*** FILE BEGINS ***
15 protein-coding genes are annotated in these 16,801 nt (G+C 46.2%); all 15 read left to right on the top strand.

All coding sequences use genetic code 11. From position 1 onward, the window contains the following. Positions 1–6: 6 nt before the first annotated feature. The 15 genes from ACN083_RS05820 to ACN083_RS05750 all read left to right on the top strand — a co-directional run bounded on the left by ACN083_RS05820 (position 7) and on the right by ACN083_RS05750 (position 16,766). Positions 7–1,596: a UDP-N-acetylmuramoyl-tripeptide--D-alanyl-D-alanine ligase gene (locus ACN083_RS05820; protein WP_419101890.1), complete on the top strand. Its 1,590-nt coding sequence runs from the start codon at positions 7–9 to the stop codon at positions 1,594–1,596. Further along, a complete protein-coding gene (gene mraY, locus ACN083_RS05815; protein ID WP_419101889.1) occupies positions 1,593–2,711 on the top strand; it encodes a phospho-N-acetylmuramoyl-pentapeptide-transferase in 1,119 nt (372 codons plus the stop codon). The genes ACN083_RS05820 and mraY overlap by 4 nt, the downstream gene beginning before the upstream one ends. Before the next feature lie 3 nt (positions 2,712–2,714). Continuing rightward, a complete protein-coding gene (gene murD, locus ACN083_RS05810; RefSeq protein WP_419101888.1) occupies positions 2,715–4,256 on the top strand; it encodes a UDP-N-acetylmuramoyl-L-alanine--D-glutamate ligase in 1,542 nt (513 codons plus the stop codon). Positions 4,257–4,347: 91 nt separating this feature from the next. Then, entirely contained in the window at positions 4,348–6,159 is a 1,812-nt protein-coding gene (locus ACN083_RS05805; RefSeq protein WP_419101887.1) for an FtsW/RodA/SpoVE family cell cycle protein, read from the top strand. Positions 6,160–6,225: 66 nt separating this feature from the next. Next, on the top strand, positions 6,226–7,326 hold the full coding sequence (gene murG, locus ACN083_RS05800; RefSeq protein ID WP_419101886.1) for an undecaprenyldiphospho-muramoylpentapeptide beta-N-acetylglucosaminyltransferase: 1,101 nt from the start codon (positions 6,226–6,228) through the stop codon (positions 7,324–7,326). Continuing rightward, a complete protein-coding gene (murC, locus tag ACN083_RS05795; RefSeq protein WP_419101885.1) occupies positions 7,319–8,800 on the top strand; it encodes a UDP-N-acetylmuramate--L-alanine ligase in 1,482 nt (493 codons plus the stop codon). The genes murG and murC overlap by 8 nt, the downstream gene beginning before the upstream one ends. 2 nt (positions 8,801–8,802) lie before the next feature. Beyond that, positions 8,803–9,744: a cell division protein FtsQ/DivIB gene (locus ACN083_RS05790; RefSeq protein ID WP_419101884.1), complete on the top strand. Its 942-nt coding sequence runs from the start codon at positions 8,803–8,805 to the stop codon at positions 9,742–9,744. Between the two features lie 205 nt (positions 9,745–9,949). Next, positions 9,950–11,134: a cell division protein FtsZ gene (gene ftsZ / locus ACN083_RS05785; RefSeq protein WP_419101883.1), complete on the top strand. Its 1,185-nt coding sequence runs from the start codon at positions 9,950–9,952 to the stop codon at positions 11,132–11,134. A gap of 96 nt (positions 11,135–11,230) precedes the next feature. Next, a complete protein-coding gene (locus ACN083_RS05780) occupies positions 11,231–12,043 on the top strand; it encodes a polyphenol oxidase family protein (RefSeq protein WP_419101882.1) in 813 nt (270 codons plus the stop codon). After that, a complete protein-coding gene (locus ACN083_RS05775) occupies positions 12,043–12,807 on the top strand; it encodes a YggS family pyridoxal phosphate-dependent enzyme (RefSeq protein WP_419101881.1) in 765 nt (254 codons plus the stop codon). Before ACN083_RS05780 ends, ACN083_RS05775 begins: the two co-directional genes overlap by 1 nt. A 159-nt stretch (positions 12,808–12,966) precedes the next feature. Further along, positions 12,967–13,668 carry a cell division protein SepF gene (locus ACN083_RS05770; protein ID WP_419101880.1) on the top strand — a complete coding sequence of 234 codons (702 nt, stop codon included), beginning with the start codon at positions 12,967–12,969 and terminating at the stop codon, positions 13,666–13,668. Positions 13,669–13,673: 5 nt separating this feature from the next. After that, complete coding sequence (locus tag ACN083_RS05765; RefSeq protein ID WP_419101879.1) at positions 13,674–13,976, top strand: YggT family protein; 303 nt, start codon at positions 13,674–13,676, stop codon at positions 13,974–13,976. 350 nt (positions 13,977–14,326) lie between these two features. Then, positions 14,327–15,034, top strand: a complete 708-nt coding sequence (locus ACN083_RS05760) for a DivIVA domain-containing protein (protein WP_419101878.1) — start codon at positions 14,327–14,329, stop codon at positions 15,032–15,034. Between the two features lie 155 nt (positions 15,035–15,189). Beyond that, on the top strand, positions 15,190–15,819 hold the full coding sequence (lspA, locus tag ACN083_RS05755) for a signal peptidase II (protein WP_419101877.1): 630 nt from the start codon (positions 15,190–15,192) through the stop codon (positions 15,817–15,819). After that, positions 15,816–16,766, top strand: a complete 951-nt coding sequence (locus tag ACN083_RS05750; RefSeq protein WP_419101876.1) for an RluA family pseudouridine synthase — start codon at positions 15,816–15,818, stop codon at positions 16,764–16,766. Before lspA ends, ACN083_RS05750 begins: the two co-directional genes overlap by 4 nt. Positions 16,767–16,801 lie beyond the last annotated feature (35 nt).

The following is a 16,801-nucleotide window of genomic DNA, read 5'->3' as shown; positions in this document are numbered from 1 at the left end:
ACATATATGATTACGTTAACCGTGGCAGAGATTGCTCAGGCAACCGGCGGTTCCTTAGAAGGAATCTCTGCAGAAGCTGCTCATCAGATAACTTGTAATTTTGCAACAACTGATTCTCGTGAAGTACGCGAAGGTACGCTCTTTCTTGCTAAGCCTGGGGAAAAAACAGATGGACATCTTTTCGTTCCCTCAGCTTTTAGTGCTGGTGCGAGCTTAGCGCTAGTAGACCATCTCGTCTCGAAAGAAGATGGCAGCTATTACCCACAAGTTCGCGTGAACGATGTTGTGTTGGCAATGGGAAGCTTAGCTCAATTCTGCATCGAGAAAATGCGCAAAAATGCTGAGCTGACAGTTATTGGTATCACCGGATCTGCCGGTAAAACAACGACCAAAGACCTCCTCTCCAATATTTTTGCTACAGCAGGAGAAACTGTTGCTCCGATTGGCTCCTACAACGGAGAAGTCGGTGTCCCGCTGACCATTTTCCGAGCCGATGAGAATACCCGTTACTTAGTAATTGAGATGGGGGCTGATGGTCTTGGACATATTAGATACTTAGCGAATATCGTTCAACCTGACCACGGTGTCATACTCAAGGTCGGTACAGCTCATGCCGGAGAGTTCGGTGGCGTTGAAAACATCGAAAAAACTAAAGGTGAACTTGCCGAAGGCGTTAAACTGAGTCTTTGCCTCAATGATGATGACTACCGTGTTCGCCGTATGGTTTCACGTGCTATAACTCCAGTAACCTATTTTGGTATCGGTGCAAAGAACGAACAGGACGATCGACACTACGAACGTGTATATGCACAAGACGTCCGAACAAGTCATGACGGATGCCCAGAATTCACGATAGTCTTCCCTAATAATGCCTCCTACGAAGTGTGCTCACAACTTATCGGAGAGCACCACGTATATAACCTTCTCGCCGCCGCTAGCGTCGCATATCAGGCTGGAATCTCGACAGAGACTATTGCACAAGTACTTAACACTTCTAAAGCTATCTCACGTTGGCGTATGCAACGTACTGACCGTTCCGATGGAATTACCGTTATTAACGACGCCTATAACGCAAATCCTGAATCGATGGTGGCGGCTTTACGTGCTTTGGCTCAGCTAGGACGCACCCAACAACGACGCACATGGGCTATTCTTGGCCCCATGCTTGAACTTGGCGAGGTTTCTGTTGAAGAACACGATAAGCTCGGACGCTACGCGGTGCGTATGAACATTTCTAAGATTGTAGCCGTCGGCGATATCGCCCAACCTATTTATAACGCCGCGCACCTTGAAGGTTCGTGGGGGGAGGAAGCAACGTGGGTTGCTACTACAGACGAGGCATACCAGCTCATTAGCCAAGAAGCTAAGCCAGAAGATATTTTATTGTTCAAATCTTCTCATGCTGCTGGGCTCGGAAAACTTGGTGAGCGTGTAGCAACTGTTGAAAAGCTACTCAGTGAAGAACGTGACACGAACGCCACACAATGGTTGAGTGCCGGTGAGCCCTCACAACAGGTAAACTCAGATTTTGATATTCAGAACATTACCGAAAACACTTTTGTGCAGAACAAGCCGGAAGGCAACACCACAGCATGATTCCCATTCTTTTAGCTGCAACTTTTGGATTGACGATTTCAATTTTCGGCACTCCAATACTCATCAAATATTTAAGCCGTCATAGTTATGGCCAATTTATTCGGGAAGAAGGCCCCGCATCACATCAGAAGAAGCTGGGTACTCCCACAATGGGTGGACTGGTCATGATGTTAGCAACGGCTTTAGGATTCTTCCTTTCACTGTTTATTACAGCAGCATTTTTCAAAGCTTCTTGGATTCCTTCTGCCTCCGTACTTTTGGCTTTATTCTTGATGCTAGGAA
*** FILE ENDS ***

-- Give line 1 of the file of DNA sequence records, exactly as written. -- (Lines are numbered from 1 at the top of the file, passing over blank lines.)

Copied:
15 protein-coding genes are annotated in these 16,801 nt (G+C 46.2%); all 15 read left to right on the top strand.